The US is a great source of inspiration when it comes to local news. In this new podcast series, we are taking a look at smart and experimental stateside newsrooms and their approaches to revenue models, audience engagement and newsgathering processes.
In this week's podcast, we turn our attention to The Seattle Times, the local news organisation based in the Pacific north-west of the country. In 2019, we covered how its investigative journalism fund encourages the public, from average readers to wealthy philanthropists, to support their journalism, remain independent and fund staff roles.
Since then, that fund has brought in $1.6m, funded six newsroom roles and is now seen as a mainstay in the company business model. But in those two years, The Seattle Times has also launched a $1m fund backed by Microsoft Philanthropies to expand local coverage, meaning they can afford three new reporters over a three-year period. If that was not enough, later in September, it will kickstart a mental health project with four new newsroom roles and that is made possible through $1.1m of funding from The Ballmer Group.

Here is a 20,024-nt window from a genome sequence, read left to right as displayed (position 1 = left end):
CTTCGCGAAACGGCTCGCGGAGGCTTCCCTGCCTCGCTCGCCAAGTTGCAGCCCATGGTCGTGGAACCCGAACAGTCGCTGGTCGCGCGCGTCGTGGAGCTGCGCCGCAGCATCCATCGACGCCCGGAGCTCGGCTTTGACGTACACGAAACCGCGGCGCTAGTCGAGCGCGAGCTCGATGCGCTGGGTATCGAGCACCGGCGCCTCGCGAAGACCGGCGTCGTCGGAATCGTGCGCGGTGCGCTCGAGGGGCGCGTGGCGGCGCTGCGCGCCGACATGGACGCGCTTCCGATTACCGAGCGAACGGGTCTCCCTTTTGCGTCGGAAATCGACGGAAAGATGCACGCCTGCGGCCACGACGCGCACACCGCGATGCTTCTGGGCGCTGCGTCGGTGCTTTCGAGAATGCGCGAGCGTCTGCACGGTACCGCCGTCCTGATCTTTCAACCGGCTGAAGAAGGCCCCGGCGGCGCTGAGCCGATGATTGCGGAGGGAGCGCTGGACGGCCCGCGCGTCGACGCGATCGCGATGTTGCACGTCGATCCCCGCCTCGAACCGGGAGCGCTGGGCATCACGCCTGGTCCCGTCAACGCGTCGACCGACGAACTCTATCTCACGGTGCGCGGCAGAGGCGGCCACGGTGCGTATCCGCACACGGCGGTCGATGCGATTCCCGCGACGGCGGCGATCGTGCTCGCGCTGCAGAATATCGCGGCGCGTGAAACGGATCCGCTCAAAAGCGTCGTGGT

Kati Erwert, the senior vice-president of product, marketing and public service, and Kristin Dizon, the director of development and community-funded journalism, join us to discuss how they pull off initiatives like this, including the very practical conversations and considerations around donors.
Models like this are the envy of the UK news industry. The Cairncross Review in 2019 recommended giving a charitable status to public interest journalism outlets which would lead to tax breaks and be a catalyst for philanthropic funding. The UK government responded to the review and these recommendations by saying "the current Charities Act system accommodates appropriate options for public interest news."
It is completely possible (just very hard) for UK news organisations to register as a charity under existing law. A few examples include The Conversation, an online news and analysis commentary website with articles written by the academic and research community, and the Burngreave Messenger, an independent community newspaper in Sheffield, both being registered charities. Other news industry-adjacent companies are also setting up charitable foundations to widen their scope of wealthy funders.
The conversation around philanthropy is only gathering pace as more news industry reports call on policymakers and philanthropists to "support initiatives to transfer learning from the US non-profit news sector to the UK independent news sector." Tune in to find out how this revenue source is helping US local news to thrive.
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